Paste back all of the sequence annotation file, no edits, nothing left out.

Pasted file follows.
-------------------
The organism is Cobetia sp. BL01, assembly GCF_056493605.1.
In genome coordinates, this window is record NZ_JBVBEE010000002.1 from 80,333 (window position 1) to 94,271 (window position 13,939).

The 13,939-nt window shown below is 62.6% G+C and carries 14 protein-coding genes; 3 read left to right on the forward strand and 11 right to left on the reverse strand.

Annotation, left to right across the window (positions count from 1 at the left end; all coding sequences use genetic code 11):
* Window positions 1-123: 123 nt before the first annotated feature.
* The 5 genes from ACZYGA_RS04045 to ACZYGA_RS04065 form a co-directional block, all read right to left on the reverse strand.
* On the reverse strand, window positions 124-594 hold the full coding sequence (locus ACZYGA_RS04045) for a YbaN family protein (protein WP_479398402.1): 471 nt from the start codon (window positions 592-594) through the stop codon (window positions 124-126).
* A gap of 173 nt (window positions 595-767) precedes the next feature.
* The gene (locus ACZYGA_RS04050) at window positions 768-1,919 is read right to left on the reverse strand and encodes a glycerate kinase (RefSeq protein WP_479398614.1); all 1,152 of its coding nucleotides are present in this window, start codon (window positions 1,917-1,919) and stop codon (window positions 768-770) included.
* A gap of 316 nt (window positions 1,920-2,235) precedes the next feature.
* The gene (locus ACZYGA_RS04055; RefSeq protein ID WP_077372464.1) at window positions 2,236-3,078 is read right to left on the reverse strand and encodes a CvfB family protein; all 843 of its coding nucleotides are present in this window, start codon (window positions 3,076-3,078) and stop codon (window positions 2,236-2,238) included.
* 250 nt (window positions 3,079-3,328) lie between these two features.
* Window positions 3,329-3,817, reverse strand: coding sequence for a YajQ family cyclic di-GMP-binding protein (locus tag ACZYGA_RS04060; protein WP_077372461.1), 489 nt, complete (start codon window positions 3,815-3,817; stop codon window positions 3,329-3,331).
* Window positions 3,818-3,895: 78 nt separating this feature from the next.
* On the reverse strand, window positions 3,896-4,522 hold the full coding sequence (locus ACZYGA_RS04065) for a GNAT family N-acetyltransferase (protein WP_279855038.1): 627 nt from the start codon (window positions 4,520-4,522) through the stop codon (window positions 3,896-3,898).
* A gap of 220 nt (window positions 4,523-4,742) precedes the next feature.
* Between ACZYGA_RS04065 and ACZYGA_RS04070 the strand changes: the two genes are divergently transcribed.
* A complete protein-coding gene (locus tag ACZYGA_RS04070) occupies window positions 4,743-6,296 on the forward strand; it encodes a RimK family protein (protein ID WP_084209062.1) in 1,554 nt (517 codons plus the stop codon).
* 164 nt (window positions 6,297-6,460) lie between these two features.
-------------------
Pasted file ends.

The organism is Cobetia sp. BL01, assembly GCF_056493605.1.
In genome coordinates, this window is record NZ_JBVBEE010000002.1 from 80,333 (window position 1) to 94,271 (window position 13,939).

The 13,939-nt window shown below is 62.6% G+C and carries 14 protein-coding genes; 3 read left to right on the forward strand and 11 right to left on the reverse strand.

Annotation, left to right across the window (positions count from 1 at the left end; all coding sequences use genetic code 11):
* Window positions 1-123: 123 nt before the first annotated feature.
* The 5 genes from ACZYGA_RS04045 to ACZYGA_RS04065 form a co-directional block, all read right to left on the reverse strand.
* On the reverse strand, window positions 124-594 hold the full coding sequence (locus ACZYGA_RS04045) for a YbaN family protein (protein WP_479398402.1): 471 nt from the start codon (window positions 592-594) through the stop codon (window positions 124-126).
* A gap of 173 nt (window positions 595-767) precedes the next feature.
* The gene (locus ACZYGA_RS04050) at window positions 768-1,919 is read right to left on the reverse strand and encodes a glycerate kinase (RefSeq protein WP_479398614.1); all 1,152 of its coding nucleotides are present in this window, start codon (window positions 1,917-1,919) and stop codon (window positions 768-770) included.
* A gap of 316 nt (window positions 1,920-2,235) precedes the next feature.
* The gene (locus ACZYGA_RS04055; RefSeq protein ID WP_077372464.1) at window positions 2,236-3,078 is read right to left on the reverse strand and encodes a CvfB family protein; all 843 of its coding nucleotides are present in this window, start codon (window positions 3,076-3,078) and stop codon (window positions 2,236-2,238) included.
* 250 nt (window positions 3,079-3,328) lie between these two features.
* Window positions 3,329-3,817, reverse strand: coding sequence for a YajQ family cyclic di-GMP-binding protein (locus tag ACZYGA_RS04060; protein WP_077372461.1), 489 nt, complete (start codon window positions 3,815-3,817; stop codon window positions 3,329-3,331).
* Window positions 3,818-3,895: 78 nt separating this feature from the next.
* On the reverse strand, window positions 3,896-4,522 hold the full coding sequence (locus ACZYGA_RS04065) for a GNAT family N-acetyltransferase (protein WP_279855038.1): 627 nt from the start codon (window positions 4,520-4,522) through the stop codon (window positions 3,896-3,898).
* A gap of 220 nt (window positions 4,523-4,742) precedes the next feature.
* Between ACZYGA_RS04065 and ACZYGA_RS04070 the strand changes: the two genes are divergently transcribed.
* A complete protein-coding gene (locus tag ACZYGA_RS04070) occupies window positions 4,743-6,296 on the forward strand; it encodes a RimK family protein (protein ID WP_084209062.1) in 1,554 nt (517 codons plus the stop codon).
* 164 nt (window positions 6,297-6,460) lie between these two features.